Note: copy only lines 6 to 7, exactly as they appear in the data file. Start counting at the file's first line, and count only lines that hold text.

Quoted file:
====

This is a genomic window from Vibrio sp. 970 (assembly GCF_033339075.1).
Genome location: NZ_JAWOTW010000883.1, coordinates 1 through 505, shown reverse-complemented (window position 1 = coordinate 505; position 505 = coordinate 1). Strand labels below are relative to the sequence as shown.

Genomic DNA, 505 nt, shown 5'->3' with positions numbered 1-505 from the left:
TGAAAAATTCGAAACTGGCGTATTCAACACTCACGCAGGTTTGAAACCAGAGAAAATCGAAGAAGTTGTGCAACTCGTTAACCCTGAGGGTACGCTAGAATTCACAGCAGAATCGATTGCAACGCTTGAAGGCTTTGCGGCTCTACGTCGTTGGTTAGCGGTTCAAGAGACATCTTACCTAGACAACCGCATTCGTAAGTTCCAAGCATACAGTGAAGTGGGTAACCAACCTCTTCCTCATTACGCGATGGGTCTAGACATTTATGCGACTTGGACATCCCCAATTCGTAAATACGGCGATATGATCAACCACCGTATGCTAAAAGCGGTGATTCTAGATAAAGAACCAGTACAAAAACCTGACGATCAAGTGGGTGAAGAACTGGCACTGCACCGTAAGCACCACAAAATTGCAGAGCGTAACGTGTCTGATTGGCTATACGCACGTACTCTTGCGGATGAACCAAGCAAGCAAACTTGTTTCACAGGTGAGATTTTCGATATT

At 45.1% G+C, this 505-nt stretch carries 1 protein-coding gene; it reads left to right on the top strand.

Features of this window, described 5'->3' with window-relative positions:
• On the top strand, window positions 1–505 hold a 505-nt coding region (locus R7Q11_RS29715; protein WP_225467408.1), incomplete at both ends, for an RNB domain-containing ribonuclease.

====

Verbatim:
Features of this window, described 5'->3' with window-relative positions:
• On the top strand, window positions 1–505 hold a 505-nt coding region (locus R7Q11_RS29715; protein WP_225467408.1), incomplete at both ends, for an RNB domain-containing ribonuclease.